Courtesy of Christopher V. Anderson
Chameleons, such as this Chamaeleo calyptratus, feed by way of ballistic tongue projection, which launches their tongues at prey with a rapid burst of speed. Cold temperatures do not slow their tongues down, allowing chameleons to catch meals even when the temperature drops.
Chameleons, such as this Chamaeleo calyptratus, feed by way of ballistic tongue projection, which launches their tongues at prey with a rapid burst of speed. Cold temperatures do not slow their tongues down, allowing chameleons to catch meals even when the temperature drops. Courtesy of Christopher V. Anderson
A new study shows how chameleons manage to get a good meal even when it's cold outside.
Why should cold make a difference? Because cold-blooded animals like lizards have a problem when the temperature drops. Their muscles don't work as well.
But because of the way they shoot their tongues out to catch an insect, veiled chameleons can continue feeding — even when moving around becomes a problem.
"Chameleons have a very effective prey detection mechanism," says Christopher V. Anderson, a graduate student in biology at the University of South Florida and author of the new study. Once they detect their prey, they use what's called an elastically powered movement to extend their tongues toward their meal. It's like pulling back the string of a bow.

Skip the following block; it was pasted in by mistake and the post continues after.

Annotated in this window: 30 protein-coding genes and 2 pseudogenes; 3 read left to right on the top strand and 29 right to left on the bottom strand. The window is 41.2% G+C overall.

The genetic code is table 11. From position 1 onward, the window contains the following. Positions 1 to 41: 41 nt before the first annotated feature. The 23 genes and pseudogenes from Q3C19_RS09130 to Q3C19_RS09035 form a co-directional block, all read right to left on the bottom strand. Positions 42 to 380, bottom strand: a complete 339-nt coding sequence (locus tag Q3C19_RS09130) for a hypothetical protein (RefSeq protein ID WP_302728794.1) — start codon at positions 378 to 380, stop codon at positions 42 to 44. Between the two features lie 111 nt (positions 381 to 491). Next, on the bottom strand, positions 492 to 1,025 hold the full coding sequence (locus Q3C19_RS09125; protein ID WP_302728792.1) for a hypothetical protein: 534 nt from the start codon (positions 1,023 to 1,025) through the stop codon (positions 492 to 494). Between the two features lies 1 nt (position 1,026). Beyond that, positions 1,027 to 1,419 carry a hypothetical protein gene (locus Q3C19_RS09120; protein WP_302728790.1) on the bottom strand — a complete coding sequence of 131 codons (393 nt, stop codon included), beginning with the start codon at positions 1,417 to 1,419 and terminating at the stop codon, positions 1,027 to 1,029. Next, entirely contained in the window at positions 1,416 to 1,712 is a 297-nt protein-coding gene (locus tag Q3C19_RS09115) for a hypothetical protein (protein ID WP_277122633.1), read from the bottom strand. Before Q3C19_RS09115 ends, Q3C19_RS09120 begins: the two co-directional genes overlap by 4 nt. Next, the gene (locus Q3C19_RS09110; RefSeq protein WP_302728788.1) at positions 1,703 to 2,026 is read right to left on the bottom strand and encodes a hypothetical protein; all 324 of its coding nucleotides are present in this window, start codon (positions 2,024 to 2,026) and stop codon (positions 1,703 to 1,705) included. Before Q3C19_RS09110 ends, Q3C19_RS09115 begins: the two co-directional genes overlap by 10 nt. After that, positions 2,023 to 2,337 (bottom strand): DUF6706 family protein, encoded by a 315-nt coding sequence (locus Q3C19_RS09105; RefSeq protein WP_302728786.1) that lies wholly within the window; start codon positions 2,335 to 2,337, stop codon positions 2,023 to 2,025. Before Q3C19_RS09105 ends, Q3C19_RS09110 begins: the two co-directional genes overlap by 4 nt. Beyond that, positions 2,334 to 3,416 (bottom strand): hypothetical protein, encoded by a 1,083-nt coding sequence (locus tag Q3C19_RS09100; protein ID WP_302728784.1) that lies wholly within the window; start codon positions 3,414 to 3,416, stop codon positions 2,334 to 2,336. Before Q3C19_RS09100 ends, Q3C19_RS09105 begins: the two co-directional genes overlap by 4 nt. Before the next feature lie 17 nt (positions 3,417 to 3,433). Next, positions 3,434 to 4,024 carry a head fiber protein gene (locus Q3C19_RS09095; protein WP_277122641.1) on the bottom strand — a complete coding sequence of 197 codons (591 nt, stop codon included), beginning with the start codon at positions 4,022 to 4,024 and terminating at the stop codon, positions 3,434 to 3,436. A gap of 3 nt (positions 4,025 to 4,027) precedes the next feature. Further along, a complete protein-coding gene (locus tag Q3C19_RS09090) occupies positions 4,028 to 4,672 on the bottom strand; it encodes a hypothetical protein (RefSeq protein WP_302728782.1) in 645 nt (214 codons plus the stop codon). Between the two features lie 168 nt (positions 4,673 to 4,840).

Once the chameleon stores enough elastic energy in its tongue, it releases it, much like an archer releases an arrow, and the tongue flies toward the target. Chameleons have to be good shots, because once the elastic tension is released, there's no way to adjust the tongue's trajectory.
Don't worry about chameleons getting enough to eat so long as an incautious grasshopper wanders by. "Chameleons are very accurate," says Anderson. They usually hit their targets.
When the temperature is cold, and their muscles don't work as well, it may take the chameleons longer to pull back the bowstring, so to speak. But once the elastic power is released, the tongue flies out at just about the same speed regardless of temperature.
Retrieving the tongue back in is another matter. As the slow-motion video shows, the tongue retraction is much slower when the temperature goes down, because this is a non-elastic movement. Not so slow that their prey escapes, says Anderson, but slower.
The new research appears in this week's edition of the journal PNAS.